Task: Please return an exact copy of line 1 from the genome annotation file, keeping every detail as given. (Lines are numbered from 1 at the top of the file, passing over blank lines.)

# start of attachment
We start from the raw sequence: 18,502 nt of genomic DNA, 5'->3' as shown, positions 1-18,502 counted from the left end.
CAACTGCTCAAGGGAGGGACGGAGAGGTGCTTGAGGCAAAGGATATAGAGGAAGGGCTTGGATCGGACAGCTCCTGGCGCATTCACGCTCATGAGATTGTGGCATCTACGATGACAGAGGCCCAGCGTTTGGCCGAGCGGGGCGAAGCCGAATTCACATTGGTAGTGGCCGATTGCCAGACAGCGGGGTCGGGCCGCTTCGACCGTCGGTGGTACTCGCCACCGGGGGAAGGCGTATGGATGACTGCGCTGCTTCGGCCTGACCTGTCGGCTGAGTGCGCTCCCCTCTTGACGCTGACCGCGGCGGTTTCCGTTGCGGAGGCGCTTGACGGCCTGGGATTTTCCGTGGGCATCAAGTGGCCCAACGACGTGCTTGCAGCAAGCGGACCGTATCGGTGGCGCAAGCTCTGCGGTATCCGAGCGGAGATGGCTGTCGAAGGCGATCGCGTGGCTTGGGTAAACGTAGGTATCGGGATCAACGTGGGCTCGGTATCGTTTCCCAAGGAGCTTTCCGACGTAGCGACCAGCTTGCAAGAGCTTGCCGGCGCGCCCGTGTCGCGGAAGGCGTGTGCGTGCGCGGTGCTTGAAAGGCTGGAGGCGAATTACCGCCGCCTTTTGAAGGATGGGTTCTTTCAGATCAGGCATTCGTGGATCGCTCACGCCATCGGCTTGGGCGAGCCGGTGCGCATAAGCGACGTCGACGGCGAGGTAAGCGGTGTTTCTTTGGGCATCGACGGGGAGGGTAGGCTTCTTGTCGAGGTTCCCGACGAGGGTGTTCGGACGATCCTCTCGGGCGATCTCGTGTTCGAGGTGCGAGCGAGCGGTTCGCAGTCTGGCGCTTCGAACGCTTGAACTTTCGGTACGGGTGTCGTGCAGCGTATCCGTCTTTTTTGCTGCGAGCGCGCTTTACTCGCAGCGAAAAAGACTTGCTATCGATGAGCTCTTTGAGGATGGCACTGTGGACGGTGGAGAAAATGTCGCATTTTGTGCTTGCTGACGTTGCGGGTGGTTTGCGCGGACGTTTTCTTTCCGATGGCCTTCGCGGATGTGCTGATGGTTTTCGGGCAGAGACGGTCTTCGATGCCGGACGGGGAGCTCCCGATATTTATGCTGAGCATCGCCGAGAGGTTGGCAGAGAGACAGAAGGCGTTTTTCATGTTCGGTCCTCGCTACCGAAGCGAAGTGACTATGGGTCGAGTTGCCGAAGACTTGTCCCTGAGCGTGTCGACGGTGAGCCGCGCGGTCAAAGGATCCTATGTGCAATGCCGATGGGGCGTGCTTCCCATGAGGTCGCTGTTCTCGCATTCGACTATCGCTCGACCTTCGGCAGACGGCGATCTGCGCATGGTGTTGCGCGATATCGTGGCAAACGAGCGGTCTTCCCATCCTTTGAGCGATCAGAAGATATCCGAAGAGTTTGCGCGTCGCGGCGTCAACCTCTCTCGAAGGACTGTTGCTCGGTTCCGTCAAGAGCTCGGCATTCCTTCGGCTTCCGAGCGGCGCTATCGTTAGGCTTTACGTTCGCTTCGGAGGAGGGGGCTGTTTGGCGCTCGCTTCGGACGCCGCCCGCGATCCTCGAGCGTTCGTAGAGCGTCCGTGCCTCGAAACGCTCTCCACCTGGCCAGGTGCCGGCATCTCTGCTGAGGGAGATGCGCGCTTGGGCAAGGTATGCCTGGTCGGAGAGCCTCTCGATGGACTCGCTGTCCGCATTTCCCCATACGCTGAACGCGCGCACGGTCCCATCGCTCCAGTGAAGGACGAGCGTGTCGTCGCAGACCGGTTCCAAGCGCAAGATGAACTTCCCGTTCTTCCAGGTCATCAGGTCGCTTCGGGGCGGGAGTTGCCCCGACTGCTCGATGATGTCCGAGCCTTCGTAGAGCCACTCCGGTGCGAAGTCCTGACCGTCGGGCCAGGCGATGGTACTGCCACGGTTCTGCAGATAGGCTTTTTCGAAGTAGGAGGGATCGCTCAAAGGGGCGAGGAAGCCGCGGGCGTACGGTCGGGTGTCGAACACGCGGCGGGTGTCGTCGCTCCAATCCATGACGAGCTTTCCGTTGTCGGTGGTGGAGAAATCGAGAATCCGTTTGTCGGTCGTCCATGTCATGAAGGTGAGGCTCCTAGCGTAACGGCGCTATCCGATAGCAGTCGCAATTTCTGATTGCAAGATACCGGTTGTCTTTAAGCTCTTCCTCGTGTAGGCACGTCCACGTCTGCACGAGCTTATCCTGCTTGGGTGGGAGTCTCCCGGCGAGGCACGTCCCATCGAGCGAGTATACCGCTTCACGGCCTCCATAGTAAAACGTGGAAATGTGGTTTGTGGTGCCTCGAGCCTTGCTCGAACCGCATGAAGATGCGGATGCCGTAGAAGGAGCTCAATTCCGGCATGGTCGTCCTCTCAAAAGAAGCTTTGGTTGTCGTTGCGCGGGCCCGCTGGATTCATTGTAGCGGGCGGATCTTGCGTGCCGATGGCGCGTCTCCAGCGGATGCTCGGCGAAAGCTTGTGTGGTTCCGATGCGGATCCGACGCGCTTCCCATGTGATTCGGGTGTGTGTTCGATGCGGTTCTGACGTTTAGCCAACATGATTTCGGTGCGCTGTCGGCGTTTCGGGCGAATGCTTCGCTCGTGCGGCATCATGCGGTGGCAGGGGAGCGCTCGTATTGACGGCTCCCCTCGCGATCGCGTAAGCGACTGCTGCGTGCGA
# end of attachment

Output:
We start from the raw sequence: 18,502 nt of genomic DNA, 5'->3' as shown, positions 1-18,502 counted from the left end.